By Matthew A. Ward
PORTSMOUTH, Va (Reuters) - Virginia's Republican governor is poised to sign a law forcing women to have an ultrasound before an abortion after state lawmakers approved amendments on Thursday, sending the measure to his desk.
The controversial legislation requires a woman be offered the chance to view the ultrasound image, and holds that a copy of the image must be held in the woman's medical record at the abortion facility for seven years.
Lawmakers in the Republican-controlled House of Delegates approved the amendments on Thursday in a 61-35 vote. The amendments include making an invasive vaginal ultrasound optional in cases where fetal age cannot be determined with an abdominal ultrasound, which is usually the case in the first trimester of pregnancy, experts say.
Another amendment exempts women from the requirement in cases where pregnancy resulted from rape or incest and was reported to police.
Governor Bob McDonnell, who is high on the list of possible 2012 Republican vice presidential candidates, last week withdrew his support for the vaginal probe clause minutes before lawmakers amended and passed the probe-optional measure.
While women's rights groups and state Democrat lawmakers were livid about the vaginal ultrasound clause, some Republican lawmakers suggested that a woman should not be concerned about a probe when she is having an abortion, itself an invasive procedure.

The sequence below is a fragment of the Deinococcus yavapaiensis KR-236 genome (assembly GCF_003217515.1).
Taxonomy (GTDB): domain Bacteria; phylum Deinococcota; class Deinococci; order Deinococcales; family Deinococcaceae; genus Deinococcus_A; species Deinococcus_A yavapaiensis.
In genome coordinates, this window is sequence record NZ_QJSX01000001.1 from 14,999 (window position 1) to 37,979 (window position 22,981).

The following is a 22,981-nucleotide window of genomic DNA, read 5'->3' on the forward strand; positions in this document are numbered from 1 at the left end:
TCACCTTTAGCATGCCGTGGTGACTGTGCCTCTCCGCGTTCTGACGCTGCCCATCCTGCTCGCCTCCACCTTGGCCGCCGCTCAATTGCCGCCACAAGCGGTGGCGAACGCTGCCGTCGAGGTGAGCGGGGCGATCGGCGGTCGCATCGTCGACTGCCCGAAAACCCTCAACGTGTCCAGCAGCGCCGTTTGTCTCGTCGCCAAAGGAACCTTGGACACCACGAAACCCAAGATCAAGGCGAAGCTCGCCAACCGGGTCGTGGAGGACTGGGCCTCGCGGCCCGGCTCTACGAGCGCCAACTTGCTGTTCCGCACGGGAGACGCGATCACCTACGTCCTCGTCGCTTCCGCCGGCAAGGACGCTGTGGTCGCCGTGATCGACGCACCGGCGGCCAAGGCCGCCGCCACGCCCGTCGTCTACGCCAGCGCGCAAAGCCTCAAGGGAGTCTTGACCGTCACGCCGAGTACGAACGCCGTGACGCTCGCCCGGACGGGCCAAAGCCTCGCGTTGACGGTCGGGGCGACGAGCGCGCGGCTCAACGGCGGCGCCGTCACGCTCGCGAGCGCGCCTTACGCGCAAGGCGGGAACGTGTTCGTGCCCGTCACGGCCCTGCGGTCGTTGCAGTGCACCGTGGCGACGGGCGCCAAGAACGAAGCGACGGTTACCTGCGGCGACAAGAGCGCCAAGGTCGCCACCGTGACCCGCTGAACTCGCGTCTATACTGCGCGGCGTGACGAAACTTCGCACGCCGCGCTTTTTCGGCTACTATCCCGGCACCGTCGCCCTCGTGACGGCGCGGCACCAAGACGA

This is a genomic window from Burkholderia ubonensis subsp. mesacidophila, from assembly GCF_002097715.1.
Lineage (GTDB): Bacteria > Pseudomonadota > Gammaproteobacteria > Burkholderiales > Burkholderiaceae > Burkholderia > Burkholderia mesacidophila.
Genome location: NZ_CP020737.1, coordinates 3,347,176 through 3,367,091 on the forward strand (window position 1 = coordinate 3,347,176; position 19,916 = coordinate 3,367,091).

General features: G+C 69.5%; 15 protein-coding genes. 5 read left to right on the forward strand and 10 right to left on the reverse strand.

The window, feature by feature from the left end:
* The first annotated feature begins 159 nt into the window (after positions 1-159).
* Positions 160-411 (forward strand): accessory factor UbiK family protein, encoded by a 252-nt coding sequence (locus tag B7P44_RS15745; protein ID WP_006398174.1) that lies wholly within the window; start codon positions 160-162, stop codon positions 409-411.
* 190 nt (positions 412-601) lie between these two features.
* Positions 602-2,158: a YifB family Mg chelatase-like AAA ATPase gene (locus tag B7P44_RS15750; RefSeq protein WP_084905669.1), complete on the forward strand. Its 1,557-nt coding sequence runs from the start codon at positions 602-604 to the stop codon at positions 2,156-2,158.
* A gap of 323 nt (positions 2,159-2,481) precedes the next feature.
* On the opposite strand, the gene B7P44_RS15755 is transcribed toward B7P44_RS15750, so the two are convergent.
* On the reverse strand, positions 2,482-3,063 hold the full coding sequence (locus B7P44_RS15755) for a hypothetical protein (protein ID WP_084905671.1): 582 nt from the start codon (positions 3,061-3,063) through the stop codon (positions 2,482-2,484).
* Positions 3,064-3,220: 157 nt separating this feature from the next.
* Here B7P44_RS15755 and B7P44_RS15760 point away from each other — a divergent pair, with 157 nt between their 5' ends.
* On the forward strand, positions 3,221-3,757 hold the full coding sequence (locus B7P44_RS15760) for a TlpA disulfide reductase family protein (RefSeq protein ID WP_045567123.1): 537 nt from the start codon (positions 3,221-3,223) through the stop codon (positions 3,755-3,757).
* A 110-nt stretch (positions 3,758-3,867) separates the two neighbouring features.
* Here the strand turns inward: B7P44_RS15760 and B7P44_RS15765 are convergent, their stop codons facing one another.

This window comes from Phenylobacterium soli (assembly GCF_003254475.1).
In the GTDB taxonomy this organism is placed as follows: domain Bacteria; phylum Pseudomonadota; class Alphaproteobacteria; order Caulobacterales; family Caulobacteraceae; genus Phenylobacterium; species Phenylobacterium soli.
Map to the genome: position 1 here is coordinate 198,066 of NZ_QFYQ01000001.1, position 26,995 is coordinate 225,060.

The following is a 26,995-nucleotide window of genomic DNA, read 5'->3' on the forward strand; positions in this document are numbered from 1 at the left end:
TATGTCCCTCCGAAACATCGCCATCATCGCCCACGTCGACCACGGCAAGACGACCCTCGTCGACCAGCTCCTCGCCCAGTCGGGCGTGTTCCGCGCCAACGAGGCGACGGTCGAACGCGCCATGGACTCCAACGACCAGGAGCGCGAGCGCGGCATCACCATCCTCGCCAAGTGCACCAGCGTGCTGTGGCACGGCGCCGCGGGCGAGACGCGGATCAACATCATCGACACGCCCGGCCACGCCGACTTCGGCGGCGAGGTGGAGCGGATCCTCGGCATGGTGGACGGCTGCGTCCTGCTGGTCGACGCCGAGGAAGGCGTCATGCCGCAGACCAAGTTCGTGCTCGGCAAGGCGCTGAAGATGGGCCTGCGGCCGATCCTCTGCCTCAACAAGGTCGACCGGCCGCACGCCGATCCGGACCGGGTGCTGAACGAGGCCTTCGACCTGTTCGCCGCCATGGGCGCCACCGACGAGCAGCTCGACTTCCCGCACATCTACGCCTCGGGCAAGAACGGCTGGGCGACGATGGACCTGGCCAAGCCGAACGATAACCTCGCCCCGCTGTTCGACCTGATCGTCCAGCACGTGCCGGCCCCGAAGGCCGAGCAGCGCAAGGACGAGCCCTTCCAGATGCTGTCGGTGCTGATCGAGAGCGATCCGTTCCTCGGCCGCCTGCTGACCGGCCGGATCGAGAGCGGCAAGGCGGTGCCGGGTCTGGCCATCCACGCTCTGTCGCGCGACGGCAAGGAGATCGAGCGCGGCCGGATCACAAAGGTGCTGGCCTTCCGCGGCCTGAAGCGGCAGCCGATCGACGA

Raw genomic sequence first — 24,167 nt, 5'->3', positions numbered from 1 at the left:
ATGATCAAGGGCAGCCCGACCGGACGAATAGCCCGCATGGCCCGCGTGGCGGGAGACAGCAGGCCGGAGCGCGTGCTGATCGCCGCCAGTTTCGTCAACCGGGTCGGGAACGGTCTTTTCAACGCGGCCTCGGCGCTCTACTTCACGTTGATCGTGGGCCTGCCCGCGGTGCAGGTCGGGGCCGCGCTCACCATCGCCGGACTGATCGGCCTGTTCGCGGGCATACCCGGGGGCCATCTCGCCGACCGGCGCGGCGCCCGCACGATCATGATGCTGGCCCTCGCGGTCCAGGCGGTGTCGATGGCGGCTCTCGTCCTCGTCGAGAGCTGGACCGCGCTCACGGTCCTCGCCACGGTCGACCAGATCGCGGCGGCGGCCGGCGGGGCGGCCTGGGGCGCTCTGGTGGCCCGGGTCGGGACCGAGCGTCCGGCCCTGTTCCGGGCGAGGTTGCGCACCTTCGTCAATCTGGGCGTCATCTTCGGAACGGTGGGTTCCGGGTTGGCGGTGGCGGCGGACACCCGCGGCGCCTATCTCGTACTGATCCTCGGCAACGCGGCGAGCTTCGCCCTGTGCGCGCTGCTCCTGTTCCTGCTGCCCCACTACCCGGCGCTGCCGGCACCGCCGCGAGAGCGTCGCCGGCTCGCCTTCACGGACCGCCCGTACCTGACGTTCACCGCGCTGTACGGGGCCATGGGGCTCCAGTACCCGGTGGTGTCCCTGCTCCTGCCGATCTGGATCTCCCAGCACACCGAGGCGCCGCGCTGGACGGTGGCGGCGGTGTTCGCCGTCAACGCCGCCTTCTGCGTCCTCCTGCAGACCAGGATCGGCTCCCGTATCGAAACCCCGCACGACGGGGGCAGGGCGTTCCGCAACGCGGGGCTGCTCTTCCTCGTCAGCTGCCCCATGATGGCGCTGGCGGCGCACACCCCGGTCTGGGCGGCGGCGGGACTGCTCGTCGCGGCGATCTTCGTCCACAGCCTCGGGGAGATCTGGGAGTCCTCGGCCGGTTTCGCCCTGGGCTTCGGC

Proponents say the overall ultrasound concept is intended to give women as much information as possible before making a final decision. Others say its only intent is to dissuade women from seeking abortions, which are legal in the United States.
After the amended legislation passed the state Senate by a 21-19 vote on Wednesday, a spokesman for McDonnell said the governor "looks forward to approving a common-sense ultrasound measure in the Commonwealth."
Six other states have passed laws requiring abortion providers to perform ultrasounds, according to the Guttmacher Institute, which studies reproductive health issues.
While most of those states allow women to decline to view the image, Texas, Oklahoma and North Carolina require women to hear the provider's verbal description of the ultrasound.
The laws in Oklahoma and North Carolina have been challenged in court but an appeals court cleared the way for Texas to begin enforcing its law in January.